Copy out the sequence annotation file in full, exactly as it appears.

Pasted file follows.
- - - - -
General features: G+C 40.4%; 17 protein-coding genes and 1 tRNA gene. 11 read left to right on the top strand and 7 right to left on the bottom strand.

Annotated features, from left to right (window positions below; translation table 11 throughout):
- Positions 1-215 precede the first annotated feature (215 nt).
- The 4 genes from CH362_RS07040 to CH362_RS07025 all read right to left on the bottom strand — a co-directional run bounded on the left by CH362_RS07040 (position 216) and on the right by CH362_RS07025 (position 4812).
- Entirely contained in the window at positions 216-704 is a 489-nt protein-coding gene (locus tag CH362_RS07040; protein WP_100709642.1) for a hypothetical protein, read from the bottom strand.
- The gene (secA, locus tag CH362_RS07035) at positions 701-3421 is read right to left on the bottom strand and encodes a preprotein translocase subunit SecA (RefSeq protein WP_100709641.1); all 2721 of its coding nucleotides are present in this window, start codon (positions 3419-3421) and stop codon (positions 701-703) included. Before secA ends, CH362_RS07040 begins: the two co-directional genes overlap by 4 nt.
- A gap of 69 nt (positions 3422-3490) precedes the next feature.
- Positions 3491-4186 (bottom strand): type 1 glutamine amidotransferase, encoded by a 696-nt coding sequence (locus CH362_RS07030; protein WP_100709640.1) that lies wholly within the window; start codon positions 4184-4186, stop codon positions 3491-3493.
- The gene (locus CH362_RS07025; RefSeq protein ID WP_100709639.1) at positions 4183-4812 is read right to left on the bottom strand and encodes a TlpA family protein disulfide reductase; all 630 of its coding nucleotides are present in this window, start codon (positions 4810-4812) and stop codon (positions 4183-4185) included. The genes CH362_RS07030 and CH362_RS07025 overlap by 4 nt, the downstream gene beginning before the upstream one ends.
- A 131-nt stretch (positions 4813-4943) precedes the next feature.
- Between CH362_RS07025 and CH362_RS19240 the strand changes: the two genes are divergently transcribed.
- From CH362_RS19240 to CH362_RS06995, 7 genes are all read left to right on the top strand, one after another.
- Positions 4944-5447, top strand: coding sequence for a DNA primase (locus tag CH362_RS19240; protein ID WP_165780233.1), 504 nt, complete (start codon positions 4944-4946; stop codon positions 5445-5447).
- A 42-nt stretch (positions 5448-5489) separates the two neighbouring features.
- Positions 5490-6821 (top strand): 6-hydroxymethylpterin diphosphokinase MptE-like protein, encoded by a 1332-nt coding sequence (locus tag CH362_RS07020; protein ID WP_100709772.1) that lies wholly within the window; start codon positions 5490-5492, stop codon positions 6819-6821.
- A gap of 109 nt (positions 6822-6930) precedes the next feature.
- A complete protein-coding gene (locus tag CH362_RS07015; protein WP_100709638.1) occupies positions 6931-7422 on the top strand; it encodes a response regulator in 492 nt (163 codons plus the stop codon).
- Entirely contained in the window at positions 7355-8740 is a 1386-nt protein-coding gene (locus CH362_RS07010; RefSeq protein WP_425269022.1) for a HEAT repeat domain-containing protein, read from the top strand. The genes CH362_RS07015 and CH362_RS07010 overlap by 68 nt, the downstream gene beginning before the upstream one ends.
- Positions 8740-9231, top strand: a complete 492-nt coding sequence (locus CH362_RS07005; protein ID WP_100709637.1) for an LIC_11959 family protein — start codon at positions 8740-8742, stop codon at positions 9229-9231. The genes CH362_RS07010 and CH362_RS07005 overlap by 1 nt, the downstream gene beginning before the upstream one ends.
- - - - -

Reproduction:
General features: G+C 40.4%; 17 protein-coding genes and 1 tRNA gene. 11 read left to right on the top strand and 7 right to left on the bottom strand.

Annotated features, from left to right (window positions below; translation table 11 throughout):
- Positions 1-215 precede the first annotated feature (215 nt).
- The 4 genes from CH362_RS07040 to CH362_RS07025 all read right to left on the bottom strand — a co-directional run bounded on the left by CH362_RS07040 (position 216) and on the right by CH362_RS07025 (position 4812).
- Entirely contained in the window at positions 216-704 is a 489-nt protein-coding gene (locus tag CH362_RS07040; protein WP_100709642.1) for a hypothetical protein, read from the bottom strand.
- The gene (secA, locus tag CH362_RS07035) at positions 701-3421 is read right to left on the bottom strand and encodes a preprotein translocase subunit SecA (RefSeq protein WP_100709641.1); all 2721 of its coding nucleotides are present in this window, start codon (positions 3419-3421) and stop codon (positions 701-703) included. Before secA ends, CH362_RS07040 begins: the two co-directional genes overlap by 4 nt.
- A gap of 69 nt (positions 3422-3490) precedes the next feature.
- Positions 3491-4186 (bottom strand): type 1 glutamine amidotransferase, encoded by a 696-nt coding sequence (locus CH362_RS07030; protein WP_100709640.1) that lies wholly within the window; start codon positions 4184-4186, stop codon positions 3491-3493.
- The gene (locus CH362_RS07025; RefSeq protein ID WP_100709639.1) at positions 4183-4812 is read right to left on the bottom strand and encodes a TlpA family protein disulfide reductase; all 630 of its coding nucleotides are present in this window, start codon (positions 4810-4812) and stop codon (positions 4183-4185) included. The genes CH362_RS07030 and CH362_RS07025 overlap by 4 nt, the downstream gene beginning before the upstream one ends.
- A 131-nt stretch (positions 4813-4943) precedes the next feature.
- Between CH362_RS07025 and CH362_RS19240 the strand changes: the two genes are divergently transcribed.
- From CH362_RS19240 to CH362_RS06995, 7 genes are all read left to right on the top strand, one after another.
- Positions 4944-5447, top strand: coding sequence for a DNA primase (locus tag CH362_RS19240; protein ID WP_165780233.1), 504 nt, complete (start codon positions 4944-4946; stop codon positions 5445-5447).
- A 42-nt stretch (positions 5448-5489) separates the two neighbouring features.
- Positions 5490-6821 (top strand): 6-hydroxymethylpterin diphosphokinase MptE-like protein, encoded by a 1332-nt coding sequence (locus tag CH362_RS07020; protein ID WP_100709772.1) that lies wholly within the window; start codon positions 5490-5492, stop codon positions 6819-6821.
- A gap of 109 nt (positions 6822-6930) precedes the next feature.
- A complete protein-coding gene (locus tag CH362_RS07015; protein WP_100709638.1) occupies positions 6931-7422 on the top strand; it encodes a response regulator in 492 nt (163 codons plus the stop codon).
- Entirely contained in the window at positions 7355-8740 is a 1386-nt protein-coding gene (locus CH362_RS07010; RefSeq protein WP_425269022.1) for a HEAT repeat domain-containing protein, read from the top strand. The genes CH362_RS07015 and CH362_RS07010 overlap by 68 nt, the downstream gene beginning before the upstream one ends.
- Positions 8740-9231, top strand: a complete 492-nt coding sequence (locus CH362_RS07005; protein ID WP_100709637.1) for an LIC_11959 family protein — start codon at positions 8740-8742, stop codon at positions 9229-9231. The genes CH362_RS07010 and CH362_RS07005 overlap by 1 nt, the downstream gene beginning before the upstream one ends.